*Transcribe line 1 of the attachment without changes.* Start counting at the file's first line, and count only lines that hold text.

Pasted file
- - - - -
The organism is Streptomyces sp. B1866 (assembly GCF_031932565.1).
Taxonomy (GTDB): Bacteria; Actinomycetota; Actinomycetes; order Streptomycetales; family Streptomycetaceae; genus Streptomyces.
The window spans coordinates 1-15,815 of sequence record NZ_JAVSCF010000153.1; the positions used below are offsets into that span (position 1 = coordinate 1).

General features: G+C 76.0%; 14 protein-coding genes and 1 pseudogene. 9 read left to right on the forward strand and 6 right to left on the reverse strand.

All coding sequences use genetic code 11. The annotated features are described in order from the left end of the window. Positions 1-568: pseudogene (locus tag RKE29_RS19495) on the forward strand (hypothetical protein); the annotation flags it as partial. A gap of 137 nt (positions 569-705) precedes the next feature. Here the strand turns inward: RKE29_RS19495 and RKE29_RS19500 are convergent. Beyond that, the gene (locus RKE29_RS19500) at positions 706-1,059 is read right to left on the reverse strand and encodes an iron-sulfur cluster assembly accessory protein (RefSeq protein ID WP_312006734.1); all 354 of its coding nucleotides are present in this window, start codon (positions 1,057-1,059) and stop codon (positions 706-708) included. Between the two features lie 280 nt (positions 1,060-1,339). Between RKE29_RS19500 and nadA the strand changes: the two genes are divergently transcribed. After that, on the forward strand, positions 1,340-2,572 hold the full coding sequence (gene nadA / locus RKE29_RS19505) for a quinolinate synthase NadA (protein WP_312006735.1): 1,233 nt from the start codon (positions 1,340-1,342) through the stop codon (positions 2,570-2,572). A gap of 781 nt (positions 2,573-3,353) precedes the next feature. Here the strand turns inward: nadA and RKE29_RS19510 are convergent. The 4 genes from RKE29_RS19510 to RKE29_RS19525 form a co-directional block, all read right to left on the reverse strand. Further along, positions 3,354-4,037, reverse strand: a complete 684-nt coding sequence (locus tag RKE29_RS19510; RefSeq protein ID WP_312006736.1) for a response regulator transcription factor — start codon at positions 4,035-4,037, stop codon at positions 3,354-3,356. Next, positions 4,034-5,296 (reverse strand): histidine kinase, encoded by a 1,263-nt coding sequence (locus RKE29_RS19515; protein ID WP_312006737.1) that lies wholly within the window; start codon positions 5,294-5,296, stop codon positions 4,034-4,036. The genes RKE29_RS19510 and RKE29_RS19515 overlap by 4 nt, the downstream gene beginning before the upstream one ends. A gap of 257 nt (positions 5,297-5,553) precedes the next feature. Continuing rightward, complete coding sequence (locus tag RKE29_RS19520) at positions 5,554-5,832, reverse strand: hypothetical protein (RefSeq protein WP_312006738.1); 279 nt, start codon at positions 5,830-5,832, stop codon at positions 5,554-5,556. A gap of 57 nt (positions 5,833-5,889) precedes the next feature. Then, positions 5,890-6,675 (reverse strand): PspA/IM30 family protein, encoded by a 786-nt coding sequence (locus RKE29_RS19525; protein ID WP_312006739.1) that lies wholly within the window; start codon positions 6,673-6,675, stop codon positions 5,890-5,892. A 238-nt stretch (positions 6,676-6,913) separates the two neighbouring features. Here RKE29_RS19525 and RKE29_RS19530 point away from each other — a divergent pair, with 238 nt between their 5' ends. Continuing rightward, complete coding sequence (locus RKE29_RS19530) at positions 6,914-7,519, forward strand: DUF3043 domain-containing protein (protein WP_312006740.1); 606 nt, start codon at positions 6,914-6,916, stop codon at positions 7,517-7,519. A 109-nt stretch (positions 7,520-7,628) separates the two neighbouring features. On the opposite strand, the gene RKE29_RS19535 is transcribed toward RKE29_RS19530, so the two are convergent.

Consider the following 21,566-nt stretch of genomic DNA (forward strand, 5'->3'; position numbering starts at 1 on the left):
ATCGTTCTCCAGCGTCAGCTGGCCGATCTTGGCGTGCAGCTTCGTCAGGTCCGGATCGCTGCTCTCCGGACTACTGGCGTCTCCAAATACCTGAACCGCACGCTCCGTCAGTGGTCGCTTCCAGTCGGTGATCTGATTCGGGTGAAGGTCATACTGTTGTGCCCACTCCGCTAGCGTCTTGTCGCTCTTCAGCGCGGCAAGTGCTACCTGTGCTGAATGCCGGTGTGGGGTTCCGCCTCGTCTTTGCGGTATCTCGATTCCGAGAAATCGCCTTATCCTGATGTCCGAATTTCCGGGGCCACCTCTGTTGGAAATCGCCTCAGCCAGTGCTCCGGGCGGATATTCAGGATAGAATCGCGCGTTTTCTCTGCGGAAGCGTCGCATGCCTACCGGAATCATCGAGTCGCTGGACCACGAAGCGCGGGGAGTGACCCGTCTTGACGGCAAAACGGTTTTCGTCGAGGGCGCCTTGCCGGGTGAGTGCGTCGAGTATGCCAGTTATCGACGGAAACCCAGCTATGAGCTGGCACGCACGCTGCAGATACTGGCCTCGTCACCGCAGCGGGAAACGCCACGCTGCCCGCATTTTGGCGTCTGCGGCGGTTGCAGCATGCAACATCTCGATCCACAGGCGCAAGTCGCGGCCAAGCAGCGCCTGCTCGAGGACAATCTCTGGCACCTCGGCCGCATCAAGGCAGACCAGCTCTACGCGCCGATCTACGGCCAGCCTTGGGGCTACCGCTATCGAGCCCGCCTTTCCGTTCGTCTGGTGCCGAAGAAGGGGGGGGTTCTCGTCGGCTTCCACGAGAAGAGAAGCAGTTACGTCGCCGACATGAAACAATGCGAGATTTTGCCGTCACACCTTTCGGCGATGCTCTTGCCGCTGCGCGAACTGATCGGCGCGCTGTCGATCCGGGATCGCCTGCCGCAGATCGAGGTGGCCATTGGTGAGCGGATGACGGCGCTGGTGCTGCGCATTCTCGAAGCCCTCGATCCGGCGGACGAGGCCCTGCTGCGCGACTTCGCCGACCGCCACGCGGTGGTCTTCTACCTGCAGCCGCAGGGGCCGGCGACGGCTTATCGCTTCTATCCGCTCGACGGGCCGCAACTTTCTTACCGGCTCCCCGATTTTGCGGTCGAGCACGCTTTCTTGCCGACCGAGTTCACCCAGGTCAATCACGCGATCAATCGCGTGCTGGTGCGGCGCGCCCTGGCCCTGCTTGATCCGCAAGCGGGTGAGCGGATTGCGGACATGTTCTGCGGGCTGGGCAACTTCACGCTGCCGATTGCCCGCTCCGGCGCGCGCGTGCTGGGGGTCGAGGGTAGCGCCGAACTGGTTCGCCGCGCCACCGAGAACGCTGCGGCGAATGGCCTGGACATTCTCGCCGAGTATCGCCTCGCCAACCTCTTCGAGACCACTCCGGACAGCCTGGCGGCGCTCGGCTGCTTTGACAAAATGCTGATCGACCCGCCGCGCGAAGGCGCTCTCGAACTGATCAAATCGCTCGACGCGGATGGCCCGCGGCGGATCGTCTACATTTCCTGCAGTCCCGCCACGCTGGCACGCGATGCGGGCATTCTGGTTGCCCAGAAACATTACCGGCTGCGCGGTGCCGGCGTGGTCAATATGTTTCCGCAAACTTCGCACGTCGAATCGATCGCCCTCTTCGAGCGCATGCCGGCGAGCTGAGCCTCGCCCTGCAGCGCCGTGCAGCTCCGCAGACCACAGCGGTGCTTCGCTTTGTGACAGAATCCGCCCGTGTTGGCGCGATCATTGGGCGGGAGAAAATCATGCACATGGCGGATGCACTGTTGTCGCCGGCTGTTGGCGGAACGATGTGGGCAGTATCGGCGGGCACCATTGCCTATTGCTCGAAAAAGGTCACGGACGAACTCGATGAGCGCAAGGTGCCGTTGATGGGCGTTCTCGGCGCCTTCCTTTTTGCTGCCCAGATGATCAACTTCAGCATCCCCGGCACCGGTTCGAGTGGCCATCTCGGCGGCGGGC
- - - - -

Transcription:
The organism is Streptomyces sp. B1866 (assembly GCF_031932565.1).